Staniowski ended up playing a handful of games for the Whalers at the end of his career. Alas, there are no cards, or even photos online, that show his mask, though if a message board poster who claims to own a game worn mask of his is correct, he switched to a bird cage.

I like the idea of posting about masks through cards. I’m going to try and do this again–maybe with Mike Liut–in the near future.

81-82 OPC Staniowski 2

The Brief and Frightening Reign of the Cleveland Barons, Pt. 4

77-78 Greg Smith1I’ve been working on this project, of scanning and posting each Cleveland Barons card from the 1977-78 O-Pee-Chee set, since about the start of this blog over a year ago. Aside from the single card or two, the 1977-78 set is the only one to feature players in a Barons sweater, so I thought it’d be an interesting idea to post all of them in one place. Unfortunately, I used up all the historical anecdotes about the franchise (and all my jokes about the city of Cleveland) in the first few posts so the project stalled. But I’m recommitting to it, so if you like, you can follow it by using the tag “Barons“.

Greg Smith was drafted by the Seals and moved to Cleveland along with the franchise in 1976. He played with the Barons for both their seasons. His rights were protected when the club merged with the North Stars and the extra players were dispersed in a draft. He stayed in Minnesota for three seasons and remained in the NHL until 1988, being one of the last remaining Barons (and Seals) to retire. Dennis Maruk is the answer to that trivia question–having lasted one more year. More on him another time.

77-78 Greg Smith2

1987-88 O-Pee-Chee Mini #24 — Mike Liut

1987-88 OPC Mini Liut1The aspect of collecting I like best is finding cards I’ve never seen before, especially when they’re something old. This is why the last three posts have been on footballer and cricket cards from the sixties and seventies; even though I know very little, if anything, about the players on the cards, they’re new and exciting to me while still being vintage. I think this is why I don’t like vintage baseball as much as hockey. I’ve seen all the sets and designs a hundred times before.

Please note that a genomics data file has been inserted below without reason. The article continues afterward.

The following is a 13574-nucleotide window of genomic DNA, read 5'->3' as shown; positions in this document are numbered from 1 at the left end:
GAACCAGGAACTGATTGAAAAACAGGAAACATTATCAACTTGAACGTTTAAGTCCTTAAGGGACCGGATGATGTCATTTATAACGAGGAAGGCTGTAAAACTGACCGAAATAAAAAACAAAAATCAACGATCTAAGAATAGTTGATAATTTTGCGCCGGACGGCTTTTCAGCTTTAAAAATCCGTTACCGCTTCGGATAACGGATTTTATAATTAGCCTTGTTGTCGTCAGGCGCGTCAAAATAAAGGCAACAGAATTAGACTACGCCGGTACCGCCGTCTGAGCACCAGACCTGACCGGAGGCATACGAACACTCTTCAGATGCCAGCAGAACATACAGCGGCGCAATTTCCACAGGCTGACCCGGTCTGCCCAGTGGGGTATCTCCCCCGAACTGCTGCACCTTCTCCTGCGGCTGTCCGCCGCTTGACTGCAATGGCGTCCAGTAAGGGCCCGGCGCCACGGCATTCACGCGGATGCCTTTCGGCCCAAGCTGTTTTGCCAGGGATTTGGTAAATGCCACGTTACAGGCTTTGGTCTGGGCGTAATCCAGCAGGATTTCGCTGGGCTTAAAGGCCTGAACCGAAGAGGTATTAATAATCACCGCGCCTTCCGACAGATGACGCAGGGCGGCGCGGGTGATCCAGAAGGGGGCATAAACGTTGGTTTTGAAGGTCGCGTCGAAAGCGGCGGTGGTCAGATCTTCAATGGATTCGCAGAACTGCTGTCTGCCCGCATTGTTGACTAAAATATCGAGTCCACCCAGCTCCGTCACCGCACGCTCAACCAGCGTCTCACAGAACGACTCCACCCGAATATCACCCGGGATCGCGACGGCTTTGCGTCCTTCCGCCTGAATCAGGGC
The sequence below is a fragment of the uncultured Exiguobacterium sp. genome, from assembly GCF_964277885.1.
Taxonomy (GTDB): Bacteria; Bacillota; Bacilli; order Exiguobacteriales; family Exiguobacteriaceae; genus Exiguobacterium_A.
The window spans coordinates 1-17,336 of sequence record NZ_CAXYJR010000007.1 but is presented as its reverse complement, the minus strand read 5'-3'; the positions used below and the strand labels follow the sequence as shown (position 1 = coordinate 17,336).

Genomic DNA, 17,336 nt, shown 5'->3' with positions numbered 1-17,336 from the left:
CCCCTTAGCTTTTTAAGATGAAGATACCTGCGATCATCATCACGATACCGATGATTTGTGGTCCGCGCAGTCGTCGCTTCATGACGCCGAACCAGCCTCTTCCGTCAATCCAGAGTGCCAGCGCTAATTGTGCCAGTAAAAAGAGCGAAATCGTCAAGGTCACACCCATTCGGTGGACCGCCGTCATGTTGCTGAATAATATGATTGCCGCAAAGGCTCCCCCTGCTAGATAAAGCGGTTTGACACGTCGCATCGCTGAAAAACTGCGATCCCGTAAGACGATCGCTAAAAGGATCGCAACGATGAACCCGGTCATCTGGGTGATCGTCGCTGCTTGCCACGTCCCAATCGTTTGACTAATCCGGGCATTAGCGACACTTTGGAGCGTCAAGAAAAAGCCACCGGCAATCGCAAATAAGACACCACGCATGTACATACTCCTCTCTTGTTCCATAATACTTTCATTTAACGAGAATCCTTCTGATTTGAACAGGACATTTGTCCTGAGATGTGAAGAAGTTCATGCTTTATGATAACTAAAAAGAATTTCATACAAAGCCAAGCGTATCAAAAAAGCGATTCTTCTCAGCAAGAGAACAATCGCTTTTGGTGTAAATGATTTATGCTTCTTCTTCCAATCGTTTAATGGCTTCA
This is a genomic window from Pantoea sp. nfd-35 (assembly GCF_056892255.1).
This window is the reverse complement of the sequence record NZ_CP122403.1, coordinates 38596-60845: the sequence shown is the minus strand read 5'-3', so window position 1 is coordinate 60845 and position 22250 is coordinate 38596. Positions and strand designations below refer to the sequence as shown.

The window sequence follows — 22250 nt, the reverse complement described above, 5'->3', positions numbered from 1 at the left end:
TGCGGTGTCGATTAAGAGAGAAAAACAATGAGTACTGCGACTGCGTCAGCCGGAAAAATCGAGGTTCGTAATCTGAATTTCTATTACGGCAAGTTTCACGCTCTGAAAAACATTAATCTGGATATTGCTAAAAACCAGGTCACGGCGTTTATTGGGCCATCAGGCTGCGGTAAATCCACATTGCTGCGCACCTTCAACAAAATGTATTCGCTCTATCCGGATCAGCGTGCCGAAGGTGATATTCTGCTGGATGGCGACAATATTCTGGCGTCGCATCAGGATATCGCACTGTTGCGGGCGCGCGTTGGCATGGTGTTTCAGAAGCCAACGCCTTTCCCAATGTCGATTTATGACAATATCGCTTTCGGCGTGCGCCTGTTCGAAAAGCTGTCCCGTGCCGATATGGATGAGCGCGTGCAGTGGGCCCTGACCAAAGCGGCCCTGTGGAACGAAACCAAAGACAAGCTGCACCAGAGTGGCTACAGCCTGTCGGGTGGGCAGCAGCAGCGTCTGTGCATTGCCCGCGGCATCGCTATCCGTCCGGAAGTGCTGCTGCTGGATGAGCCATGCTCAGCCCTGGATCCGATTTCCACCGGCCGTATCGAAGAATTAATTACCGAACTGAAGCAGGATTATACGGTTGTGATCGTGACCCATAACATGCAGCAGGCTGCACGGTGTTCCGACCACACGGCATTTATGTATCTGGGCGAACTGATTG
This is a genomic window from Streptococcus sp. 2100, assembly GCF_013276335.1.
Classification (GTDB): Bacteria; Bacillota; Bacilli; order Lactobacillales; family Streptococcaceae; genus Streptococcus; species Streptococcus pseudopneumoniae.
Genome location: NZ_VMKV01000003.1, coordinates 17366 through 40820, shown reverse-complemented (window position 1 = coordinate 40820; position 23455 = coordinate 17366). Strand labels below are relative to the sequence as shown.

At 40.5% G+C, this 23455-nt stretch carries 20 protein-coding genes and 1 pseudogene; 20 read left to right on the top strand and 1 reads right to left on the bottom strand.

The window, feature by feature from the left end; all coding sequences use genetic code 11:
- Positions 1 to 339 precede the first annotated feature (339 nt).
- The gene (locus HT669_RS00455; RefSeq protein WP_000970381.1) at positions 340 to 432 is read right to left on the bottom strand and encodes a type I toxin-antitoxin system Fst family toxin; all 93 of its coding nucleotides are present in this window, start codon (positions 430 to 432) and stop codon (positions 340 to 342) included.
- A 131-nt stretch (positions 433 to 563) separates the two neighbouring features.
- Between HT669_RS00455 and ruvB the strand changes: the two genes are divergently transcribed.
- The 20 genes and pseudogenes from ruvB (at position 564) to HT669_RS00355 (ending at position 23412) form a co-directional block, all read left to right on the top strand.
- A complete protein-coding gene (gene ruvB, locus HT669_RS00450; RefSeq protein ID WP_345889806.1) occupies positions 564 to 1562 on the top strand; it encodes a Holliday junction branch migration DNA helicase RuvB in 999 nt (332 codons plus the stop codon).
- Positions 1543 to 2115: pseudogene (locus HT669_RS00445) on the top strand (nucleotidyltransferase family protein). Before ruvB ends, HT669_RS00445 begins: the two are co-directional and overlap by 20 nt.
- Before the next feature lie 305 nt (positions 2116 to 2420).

I recently bought the 1987-88 O-Pee-Chee Mini set and while I had seen most dozens of times on other blogs and around the internet I came across this Mike Liut card which I had not. I’m surprised I hadn’t because 1. it’s of a Whaler and. 2., it’s Mike Liut. I would say his cards are featured rather prominently on many blogs due to his terrifying, horror film-esque masks. (Some day, I’m going to do a post on all of Liut’s OPC cards because he looks like such a badass in every one.) Somehow, this one slipped through the cracks until I was thumbing through the set, giving me one of those “Ah!” moments that become fewer and farther between the more and more we collect.

I like the fuzzy white borders on this set, it adds a literal haze of nostalgia to the cards. Plus, it really works well with the white of the Whalers sweater here. I like the font, too. The whole thing looks a little like the Scanlens Cricket cards from earlier in the week.

1987-88 OPC Mini Liut2

1976-77 O-Pee-Chee #37 — Wilf Paiement

76-77 OPC Paiement1Not one, but two, defunct teams here. Perhaps the only team to challenge the Cleveland Barons in terms of obscurity in professional American sports, the Kansas City Scouts lasted only two seasons, winning a total of 27 games. They were originally going to be called the Mohawks but the Blackhawks protested for obvious reasons and the franchise settled on Scouts instead.